George Wanjohi, the National Alliance (TNA)’s Member of the National Assembly for Mathare constituency, has lost his seat after the Court of Appeal annulled his election victory.
A three-judge bench declared the the electoral commission committed an offence and sustained an illegality when it recalled and cancelled the victory certificate it had earlier issued to Mr Wanjohi’s opponent, Stephen Kariuki who vied on an ODM ticket.
Mr Kariuki is the son of former Starehe MP Bishop Margaret Wanjiru.
The judges further ordered that fresh elections for the Mathare constituency be held.
They directed Mr Wanjohi to pay a total of Sh1.5 million arising from the litigation both at the High Court during the petition and against the appeal proceedings that ended Tuesday.
The judges criticised the recall of the certificate that had been issued to Mr Kariuki after he was announced winner saying “the moment the returning officer issued Form 38 and the accompanying certificate his powers ceased in law and in recalling the documents he had gone against the statutes of electoral provisions.”
“It was wrong for the returning officer to recall the certificate…he had no legal mandate to do so,” the judges led by Justice Steven Gatembu said.
The judges also criticised a judgement delivered on September 13 at the High Court that handed Mr Wanjohi the win saying their colleagues had “erred” in declaring that an election official had the power to cancel a certificate.
On the election D-day, and prior to the changes, Mr Kariuki had been declared ‘winner’ with 34,076 votes against Mr Wanjohi’s 32,156 votes but matters changed three days later when the IEBC, through a letter summoned the former to surrender his victory certificate for cancellation saying it had been issued “erroneously.”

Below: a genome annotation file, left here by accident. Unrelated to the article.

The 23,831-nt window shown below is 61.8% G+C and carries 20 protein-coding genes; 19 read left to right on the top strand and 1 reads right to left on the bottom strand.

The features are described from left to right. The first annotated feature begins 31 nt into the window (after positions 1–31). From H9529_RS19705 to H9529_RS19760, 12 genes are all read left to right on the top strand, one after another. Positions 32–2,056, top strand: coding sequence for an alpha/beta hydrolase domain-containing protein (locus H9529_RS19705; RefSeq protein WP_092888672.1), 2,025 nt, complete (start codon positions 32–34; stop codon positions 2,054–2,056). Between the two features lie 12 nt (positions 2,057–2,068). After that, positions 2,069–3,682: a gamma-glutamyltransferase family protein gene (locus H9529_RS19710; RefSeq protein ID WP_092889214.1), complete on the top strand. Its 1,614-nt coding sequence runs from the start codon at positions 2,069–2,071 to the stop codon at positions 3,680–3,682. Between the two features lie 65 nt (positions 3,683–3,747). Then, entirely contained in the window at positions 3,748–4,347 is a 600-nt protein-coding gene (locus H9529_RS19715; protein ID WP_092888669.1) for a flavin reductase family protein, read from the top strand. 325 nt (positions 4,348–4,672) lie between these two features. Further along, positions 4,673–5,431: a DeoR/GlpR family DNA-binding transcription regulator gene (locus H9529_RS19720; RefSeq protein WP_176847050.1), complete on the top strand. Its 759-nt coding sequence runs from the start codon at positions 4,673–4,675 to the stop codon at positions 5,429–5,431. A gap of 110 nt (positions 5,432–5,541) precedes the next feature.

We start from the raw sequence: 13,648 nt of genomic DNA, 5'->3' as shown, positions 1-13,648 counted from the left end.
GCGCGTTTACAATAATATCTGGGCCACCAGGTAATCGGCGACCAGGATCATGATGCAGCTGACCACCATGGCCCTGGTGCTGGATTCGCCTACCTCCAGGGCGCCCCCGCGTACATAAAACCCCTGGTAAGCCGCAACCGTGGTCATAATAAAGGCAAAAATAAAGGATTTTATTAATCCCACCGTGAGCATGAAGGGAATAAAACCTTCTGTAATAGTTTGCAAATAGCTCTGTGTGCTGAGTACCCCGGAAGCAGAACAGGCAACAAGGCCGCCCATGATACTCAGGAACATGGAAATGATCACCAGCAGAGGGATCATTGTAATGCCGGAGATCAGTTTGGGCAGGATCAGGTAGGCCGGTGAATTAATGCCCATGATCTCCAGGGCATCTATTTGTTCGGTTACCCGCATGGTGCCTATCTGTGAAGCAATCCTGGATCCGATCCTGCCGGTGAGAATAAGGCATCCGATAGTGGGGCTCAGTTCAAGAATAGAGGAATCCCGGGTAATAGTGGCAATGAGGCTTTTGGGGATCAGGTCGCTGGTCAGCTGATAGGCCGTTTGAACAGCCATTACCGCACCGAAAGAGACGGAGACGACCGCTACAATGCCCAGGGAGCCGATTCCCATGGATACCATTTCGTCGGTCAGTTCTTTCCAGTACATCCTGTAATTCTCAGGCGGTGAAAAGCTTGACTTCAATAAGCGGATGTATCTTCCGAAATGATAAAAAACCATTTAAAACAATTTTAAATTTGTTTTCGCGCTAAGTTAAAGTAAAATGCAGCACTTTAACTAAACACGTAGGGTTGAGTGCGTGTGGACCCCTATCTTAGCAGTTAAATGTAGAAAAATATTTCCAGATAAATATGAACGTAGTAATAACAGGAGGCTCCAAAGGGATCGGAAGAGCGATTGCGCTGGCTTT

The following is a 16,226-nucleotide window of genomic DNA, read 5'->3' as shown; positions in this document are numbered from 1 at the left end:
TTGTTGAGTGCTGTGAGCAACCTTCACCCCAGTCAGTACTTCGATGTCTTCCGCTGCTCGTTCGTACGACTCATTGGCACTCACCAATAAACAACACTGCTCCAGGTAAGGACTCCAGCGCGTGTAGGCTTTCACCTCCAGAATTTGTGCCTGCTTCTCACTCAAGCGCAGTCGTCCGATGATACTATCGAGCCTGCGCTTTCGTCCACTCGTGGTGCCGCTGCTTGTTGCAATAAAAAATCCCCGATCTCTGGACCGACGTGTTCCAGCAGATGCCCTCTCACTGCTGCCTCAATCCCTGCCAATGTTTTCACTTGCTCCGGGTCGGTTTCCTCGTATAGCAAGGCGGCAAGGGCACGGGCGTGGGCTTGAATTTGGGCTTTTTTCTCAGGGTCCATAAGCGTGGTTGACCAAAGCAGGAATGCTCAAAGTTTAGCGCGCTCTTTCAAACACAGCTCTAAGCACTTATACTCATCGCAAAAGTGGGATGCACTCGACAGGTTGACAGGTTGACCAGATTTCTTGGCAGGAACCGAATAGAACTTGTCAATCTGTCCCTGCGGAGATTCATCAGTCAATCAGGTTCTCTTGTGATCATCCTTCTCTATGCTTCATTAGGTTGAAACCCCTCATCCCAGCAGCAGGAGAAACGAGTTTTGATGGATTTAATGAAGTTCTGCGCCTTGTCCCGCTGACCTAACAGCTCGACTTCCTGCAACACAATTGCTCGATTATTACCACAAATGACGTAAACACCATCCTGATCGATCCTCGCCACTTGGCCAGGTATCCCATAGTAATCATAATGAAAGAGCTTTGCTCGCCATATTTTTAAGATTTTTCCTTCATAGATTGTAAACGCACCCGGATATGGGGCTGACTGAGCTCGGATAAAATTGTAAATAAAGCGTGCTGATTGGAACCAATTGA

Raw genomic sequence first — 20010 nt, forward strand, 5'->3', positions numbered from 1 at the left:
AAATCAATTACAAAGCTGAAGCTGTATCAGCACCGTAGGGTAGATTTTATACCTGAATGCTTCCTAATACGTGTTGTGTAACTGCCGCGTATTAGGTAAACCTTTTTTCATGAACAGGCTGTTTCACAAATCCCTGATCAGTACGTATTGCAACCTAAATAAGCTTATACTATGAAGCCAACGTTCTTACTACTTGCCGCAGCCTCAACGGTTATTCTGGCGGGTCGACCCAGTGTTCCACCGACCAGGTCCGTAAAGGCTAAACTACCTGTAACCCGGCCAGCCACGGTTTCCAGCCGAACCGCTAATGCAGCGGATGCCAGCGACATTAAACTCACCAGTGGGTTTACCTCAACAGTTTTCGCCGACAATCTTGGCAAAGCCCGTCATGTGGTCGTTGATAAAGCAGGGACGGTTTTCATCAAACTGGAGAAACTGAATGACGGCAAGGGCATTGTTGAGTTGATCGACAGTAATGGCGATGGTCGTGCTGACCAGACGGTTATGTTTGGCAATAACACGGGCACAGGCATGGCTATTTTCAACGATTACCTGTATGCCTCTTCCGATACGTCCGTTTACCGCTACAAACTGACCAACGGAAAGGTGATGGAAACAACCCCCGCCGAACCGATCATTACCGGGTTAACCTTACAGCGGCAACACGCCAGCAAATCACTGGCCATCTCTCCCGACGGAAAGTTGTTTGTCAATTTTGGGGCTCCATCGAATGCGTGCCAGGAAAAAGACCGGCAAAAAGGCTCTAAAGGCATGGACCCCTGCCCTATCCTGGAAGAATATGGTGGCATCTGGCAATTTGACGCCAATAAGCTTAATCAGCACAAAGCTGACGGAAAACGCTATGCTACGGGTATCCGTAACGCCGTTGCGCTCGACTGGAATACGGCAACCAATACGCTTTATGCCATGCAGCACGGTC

“The petitioner being aggrieved by the outcome then moved to the High Court seeking to be declared validly elected and sought that IEBC be directed to gazette him as such,” the Court of Appeal judges said Tuesday.
The IEBC official results gazetted later after the returning officer detected an error showed Mr Wanjohi got 27,262 votes while his rival garnered 26,916.
However on Tuesday, the appellate court said a close scrutiny of the elections results which they conducted themselves showed glaring irregularities and “it was difficult to ascertain who indeed won the March 4 elections.”
“We have been asked to allow the appeal in terms of prayers for recount of ballot papers cast at the election, and re-tallying of total votes cast in all the polling stations and to hold that the parliamentary election held on March 4 2013 in Mathare constituency was null and void…we set aside the judgement delivered in the petition court and and hereby make an order for fresh elections,” the judges said.
The panel of judges was led by Justice Stephen Kairu Gatembu and others in the bench were Lady Justice Jamila Mohammed and David Maraga.
IEBC had sought to block the appeal through a preliminary objection on November 5, 2013, saying the court had no jurisdiction to hear and determine the appeal and grant the orders sought.
However, the judges Tuesday reaffirmed their mandate saying the constitution gave them the powers to preside the appeal.
“The issuance of the certificate marks the end of the election process and cannot be altered,” the judges said.
IEBC had contended that the results were provisional but were faulted on the finding that the details in the final outcome were not supported on Form 36 that declared Mr Wanjohi winner.
“IEBC has a duty to ensure results are openly simulated and announced and the purported recall and replacement was an nullity, it had no reason to announce half baked results,” the judges said.
“The election court erred by declaring that a returning officer had powers to overturn the results…its was clearly wrong” they went on.